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Wednesday, 9 May 2018

Azure IoT and IoT Edge - Part 2 (Building a Machine Learning model using generated data)


This blog is part 2 of Azure IoT Edge series. Please see http://blog.mmasood.com/2018/03/azure-iot-and-iot-edge-part-1.html if you have not read part 1.

In this blog I will cover the how we can build a logistic regression model in R using the data the captured in tables storage via IoT Hub.

We can run the simulated devices (all three at once) and wait for data to be generated and save it to table storage. But for the simplicity I have created an R script to generate the data so that I can build the model and deploy it to IoT Edge and hence we can leverage the this Edge device to apply Machine Learning model on the data it is receiving from the downstream devices.

I am using exactly the same minimum temperatures, pressure and humidity as our simulated device was using. Please see http://blog.mmasood.com/2018/03/azure-iot-and-iot-edge-part-1.html here are few lines of R script.




Let’s plot the data and see how it looks like. There are only 3 fields/feature so I will plot  Temperature vs Pressure using ggplot2:







Output of above R commands:

















We can see as the temperature and pressure increases the device is becoming bad or getting away from the good devices. For the simplicity the simulation generates higher number for temperature and pressure if device is flagged as defective.

Now let’s build a simple logistic regression model to find out the probability of device being defective.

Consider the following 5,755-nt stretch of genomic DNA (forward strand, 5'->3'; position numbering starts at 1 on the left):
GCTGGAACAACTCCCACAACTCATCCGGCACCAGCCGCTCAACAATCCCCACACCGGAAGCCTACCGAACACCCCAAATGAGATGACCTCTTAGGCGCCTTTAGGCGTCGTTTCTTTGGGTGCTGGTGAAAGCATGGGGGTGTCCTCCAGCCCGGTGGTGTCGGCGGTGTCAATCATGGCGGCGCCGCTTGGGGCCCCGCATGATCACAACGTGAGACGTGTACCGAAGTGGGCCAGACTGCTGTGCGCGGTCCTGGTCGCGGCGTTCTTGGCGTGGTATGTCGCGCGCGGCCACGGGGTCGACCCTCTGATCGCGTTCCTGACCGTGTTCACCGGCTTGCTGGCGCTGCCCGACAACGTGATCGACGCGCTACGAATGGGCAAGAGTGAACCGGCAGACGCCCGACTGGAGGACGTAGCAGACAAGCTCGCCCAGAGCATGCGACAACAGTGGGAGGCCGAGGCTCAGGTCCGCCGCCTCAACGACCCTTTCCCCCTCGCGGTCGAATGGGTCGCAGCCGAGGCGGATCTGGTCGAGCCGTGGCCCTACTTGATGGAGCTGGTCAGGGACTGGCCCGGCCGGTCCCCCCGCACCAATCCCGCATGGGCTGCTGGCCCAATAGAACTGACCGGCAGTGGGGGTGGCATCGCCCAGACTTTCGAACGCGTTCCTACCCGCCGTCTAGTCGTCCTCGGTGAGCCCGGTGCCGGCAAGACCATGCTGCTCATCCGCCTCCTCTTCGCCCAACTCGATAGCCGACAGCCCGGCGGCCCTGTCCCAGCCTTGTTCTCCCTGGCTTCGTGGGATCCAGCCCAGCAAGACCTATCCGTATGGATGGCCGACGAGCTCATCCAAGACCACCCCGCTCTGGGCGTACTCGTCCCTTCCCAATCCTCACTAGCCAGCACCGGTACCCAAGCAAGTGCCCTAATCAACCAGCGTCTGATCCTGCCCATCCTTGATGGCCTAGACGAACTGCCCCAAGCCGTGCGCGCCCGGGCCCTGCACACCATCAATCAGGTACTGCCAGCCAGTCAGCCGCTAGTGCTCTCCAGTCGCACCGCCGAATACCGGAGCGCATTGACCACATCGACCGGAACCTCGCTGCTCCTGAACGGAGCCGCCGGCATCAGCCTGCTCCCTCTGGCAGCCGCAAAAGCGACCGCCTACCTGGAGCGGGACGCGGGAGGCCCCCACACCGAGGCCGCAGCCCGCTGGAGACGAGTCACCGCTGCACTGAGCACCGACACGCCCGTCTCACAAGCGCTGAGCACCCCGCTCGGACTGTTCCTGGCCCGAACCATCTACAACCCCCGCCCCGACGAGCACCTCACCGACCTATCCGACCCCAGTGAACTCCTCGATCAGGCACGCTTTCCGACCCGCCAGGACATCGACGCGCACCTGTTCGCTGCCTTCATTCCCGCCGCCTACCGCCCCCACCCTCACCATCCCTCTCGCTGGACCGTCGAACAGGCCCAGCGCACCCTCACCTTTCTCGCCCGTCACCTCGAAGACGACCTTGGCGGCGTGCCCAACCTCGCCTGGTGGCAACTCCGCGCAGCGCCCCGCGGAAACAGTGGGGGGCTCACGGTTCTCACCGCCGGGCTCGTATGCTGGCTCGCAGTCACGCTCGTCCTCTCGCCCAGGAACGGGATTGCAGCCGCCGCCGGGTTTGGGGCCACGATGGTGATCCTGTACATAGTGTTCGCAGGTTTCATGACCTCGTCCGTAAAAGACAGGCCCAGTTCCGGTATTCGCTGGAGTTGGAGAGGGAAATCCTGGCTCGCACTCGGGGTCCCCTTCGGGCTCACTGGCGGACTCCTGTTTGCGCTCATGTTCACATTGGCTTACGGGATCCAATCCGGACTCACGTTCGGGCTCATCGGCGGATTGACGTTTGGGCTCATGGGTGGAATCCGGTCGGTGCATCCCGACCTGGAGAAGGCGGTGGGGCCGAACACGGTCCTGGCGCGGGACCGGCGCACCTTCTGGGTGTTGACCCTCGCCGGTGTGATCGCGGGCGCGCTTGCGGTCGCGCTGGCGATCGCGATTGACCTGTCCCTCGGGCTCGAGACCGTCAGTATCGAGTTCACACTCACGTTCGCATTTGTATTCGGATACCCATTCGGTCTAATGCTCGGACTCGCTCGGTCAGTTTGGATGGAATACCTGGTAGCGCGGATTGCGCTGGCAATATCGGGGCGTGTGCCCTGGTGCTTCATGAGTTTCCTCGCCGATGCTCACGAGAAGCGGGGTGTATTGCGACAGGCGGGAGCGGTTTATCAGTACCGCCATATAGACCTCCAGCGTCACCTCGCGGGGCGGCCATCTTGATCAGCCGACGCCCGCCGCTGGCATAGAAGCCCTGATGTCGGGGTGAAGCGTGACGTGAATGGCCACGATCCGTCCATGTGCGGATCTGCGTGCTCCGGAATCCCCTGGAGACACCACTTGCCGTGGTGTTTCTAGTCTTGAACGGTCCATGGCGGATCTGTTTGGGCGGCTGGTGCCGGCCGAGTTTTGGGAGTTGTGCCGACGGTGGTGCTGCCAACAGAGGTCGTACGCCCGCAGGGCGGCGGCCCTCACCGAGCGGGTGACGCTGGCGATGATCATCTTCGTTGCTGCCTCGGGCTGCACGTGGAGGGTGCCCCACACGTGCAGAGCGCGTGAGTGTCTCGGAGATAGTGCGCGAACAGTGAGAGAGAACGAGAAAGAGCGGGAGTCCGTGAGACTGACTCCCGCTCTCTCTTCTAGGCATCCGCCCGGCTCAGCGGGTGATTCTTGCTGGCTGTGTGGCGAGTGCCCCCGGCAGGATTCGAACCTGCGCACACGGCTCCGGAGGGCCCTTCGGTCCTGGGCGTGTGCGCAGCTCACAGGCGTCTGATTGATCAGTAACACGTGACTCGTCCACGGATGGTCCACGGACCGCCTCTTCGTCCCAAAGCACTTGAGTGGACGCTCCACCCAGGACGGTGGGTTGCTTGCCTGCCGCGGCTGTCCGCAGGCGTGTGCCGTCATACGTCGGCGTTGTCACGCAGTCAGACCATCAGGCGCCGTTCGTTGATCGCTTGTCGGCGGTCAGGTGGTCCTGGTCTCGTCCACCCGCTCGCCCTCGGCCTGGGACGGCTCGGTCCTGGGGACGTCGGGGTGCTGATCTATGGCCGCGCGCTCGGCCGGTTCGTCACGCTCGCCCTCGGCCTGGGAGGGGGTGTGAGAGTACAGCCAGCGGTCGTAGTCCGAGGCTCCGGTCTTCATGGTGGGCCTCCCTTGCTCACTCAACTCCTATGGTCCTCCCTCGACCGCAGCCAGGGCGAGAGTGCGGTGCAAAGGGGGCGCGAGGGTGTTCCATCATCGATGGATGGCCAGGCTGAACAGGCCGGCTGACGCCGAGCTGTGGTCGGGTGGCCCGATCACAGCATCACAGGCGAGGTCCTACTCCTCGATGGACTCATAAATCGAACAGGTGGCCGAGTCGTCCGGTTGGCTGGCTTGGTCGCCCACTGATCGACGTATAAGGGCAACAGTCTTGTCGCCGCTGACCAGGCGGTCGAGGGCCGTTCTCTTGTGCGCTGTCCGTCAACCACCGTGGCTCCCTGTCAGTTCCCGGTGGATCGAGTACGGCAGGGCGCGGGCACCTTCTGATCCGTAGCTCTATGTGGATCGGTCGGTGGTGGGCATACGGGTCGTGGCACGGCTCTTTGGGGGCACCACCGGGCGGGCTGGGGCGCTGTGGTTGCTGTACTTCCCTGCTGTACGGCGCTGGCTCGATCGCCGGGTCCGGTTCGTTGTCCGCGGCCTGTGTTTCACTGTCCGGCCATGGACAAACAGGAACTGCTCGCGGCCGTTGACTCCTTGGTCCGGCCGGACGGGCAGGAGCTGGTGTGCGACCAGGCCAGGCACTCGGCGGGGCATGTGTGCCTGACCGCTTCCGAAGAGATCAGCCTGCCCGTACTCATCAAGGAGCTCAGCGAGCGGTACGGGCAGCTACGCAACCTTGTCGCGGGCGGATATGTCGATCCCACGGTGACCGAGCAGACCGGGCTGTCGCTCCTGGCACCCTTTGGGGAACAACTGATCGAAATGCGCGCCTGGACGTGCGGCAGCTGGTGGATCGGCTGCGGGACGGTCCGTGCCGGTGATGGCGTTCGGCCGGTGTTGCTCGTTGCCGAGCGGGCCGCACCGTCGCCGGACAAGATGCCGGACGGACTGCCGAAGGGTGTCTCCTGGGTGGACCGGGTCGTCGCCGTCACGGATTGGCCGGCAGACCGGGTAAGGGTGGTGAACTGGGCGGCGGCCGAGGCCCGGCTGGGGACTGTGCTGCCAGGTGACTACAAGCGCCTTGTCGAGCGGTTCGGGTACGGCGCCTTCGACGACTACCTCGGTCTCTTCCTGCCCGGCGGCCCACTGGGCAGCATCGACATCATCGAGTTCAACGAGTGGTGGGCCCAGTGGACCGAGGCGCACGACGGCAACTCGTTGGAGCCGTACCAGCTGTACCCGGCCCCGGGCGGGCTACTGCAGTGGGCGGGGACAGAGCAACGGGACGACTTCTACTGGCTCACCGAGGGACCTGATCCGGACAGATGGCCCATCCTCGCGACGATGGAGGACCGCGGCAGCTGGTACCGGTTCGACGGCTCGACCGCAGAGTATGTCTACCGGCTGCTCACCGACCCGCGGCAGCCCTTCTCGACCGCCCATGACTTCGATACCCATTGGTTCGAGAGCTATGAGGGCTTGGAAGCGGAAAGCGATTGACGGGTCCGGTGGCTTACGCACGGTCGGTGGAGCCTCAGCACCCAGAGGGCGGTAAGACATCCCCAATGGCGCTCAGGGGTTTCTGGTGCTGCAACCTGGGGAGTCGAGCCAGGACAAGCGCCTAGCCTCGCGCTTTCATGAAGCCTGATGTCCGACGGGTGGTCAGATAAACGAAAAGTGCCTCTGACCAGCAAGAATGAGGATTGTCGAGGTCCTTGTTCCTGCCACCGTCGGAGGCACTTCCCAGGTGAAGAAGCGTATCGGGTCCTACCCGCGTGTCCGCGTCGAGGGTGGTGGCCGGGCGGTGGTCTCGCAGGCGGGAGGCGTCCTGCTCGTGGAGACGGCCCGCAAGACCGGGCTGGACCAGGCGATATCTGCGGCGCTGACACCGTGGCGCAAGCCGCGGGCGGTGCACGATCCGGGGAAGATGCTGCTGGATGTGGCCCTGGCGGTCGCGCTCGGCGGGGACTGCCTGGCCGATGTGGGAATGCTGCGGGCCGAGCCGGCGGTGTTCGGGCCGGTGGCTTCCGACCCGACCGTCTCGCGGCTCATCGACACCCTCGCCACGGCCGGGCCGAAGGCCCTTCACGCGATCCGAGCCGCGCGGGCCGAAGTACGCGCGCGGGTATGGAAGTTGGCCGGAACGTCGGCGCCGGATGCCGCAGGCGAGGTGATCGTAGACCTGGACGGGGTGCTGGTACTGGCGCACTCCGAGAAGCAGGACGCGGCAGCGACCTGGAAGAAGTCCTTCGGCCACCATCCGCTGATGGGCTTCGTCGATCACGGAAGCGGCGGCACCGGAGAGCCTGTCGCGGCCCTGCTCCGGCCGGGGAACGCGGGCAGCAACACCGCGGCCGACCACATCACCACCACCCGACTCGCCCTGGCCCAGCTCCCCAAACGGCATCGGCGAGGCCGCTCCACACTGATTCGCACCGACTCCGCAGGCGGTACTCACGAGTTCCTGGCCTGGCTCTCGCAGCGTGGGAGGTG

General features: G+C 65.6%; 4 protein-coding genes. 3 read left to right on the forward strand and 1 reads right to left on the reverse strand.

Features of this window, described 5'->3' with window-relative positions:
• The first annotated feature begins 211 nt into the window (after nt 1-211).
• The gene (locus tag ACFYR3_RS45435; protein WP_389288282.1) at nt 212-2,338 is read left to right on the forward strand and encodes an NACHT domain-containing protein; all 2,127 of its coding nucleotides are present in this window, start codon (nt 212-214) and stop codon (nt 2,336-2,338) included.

I am using caret package for building model. Here is the code to split the training and test data:








The proportion of good vs bad for original data is: 66% (good)/33% (bad). So we make sure we don’t have skewness in the data.







Now applying glm function to data using R script shown below:







Here is the summary of the model:

















We can see from above output, the pressure is not statistically significant. The idea of this post is to have a model that we will be using in IoT Edge device.

Let’s test this model on test data set and find out the best threshold to separate the bad from good. I could have used cross-validation to find the best threshold. Use cross validation set to fine tune the parameters (eg. threshold or lambda if ridge regression is used etc).

Below is the confusion matrix when I use threshold 0.5:







Let’s construct a data frame which contains actual, predicted and calculated probability using below code:



And view first and last 5 records:

















The higher (or closer to 1) the probability the device is good.

With threshold 0.65, the confusion matrix look like below:








So we can see from above two confusion matrix, the best threshold should be 0.50 as it miss-classifies only 4 instances but when 0.65 is used it miss-classifies 5 instances.

The final model is given below:










So far I have got the model built. I will use this model in IoT Edge module which will make Edge intelligent, which I will post soon so stay tuned and happy IoTing J